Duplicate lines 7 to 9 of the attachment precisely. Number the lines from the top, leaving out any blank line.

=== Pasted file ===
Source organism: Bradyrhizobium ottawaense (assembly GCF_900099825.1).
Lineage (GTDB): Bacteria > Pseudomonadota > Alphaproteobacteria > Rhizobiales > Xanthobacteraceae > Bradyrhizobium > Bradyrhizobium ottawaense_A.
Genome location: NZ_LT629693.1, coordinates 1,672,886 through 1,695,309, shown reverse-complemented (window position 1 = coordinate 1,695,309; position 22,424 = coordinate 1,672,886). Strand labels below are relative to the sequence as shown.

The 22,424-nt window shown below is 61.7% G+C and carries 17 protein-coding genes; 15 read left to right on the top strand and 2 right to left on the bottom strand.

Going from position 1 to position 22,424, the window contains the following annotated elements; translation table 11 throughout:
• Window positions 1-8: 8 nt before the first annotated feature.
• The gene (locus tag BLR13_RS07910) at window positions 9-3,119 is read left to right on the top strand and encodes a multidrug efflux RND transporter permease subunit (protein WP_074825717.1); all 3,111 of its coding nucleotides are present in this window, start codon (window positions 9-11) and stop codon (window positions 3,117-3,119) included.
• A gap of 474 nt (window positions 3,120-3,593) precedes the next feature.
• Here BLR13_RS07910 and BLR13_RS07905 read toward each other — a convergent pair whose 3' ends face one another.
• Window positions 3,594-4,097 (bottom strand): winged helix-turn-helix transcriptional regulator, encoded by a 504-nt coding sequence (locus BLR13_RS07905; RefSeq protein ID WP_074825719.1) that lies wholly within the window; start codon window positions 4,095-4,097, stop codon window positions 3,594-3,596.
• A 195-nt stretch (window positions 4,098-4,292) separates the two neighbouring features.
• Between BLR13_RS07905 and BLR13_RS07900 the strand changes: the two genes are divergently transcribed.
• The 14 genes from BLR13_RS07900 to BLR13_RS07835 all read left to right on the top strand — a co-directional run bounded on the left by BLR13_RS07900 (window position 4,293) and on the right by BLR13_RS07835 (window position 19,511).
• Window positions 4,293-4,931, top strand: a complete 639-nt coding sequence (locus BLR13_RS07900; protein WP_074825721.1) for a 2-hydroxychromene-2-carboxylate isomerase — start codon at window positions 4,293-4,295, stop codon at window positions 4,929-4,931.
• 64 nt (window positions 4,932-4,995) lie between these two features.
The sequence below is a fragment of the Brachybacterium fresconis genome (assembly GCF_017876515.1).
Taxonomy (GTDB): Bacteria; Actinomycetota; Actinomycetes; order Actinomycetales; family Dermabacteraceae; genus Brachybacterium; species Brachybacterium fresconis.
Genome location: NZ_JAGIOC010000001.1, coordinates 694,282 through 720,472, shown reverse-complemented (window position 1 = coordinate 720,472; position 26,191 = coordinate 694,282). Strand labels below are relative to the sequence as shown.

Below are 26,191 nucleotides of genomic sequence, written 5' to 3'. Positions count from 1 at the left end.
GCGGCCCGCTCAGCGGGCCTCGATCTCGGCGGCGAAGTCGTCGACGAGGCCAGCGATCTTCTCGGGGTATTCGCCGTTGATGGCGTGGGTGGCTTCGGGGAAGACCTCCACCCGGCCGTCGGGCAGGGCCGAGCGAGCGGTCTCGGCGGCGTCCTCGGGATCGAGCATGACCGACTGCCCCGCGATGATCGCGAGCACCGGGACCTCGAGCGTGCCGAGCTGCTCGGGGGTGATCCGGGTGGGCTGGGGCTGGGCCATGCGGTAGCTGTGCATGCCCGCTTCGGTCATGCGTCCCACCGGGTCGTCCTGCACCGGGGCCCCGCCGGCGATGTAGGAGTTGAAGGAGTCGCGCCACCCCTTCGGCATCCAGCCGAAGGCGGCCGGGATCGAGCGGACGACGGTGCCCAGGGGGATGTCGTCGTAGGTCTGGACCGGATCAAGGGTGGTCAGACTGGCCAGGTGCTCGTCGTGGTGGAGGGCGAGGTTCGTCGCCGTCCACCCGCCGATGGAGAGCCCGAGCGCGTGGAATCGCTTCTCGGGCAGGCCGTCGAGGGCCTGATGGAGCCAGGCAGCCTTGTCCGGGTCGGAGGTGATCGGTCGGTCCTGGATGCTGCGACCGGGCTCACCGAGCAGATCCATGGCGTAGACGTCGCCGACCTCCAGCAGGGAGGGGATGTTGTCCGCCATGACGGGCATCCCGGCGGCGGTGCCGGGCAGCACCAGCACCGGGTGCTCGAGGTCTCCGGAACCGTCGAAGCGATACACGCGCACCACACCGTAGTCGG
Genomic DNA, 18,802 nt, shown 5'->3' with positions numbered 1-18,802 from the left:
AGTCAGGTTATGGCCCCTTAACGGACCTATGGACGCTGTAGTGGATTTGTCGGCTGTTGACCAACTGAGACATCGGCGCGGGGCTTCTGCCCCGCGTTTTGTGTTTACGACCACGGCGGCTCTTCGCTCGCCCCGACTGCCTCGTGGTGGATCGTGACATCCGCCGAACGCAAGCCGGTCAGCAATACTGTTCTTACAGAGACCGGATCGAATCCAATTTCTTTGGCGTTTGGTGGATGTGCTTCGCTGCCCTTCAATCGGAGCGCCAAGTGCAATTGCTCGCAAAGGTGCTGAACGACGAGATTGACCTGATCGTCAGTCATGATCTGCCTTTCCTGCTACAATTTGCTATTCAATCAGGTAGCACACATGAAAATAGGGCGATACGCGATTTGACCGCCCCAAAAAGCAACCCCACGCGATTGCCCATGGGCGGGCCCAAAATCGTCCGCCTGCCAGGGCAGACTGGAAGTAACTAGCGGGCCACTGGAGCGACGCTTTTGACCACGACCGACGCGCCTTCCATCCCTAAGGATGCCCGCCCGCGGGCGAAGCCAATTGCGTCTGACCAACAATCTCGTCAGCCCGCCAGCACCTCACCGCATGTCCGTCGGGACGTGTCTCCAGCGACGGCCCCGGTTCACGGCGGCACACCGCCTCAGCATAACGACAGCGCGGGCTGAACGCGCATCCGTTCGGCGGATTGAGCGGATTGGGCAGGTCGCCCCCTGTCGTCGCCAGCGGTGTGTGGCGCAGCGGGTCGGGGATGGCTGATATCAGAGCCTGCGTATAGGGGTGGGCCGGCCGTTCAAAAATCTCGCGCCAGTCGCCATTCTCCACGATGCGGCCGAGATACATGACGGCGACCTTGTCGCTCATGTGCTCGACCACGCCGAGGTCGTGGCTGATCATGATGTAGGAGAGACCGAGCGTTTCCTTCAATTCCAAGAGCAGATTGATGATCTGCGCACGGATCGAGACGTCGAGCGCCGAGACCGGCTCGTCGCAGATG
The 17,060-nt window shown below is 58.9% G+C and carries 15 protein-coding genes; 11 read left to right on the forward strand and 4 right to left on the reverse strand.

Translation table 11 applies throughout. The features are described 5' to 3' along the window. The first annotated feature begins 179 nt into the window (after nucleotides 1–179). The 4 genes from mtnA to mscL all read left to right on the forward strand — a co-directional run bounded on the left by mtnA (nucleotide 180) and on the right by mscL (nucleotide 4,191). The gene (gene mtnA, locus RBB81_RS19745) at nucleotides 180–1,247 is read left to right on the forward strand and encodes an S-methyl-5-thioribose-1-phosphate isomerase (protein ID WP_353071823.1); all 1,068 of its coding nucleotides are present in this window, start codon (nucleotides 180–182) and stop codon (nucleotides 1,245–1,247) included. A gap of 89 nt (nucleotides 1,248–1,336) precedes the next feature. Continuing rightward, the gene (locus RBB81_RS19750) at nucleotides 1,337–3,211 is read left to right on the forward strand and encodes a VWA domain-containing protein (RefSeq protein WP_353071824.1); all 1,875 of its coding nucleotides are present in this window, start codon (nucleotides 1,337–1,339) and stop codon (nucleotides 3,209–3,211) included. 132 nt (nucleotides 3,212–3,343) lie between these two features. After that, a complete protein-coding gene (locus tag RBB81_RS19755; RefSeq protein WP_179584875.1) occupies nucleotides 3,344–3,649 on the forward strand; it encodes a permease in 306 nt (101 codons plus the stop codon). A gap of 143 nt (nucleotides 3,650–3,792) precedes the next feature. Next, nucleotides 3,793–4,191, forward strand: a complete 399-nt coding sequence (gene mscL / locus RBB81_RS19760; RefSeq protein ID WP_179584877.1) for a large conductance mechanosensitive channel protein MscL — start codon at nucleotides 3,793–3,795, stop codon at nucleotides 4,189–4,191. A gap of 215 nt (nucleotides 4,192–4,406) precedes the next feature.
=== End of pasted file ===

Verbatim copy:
• The gene (locus tag BLR13_RS07910) at window positions 9-3,119 is read left to right on the top strand and encodes a multidrug efflux RND transporter permease subunit (protein WP_074825717.1); all 3,111 of its coding nucleotides are present in this window, start codon (window positions 9-11) and stop codon (window positions 3,117-3,119) included.
• A gap of 474 nt (window positions 3,120-3,593) precedes the next feature.
• Here BLR13_RS07910 and BLR13_RS07905 read toward each other — a convergent pair whose 3' ends face one another.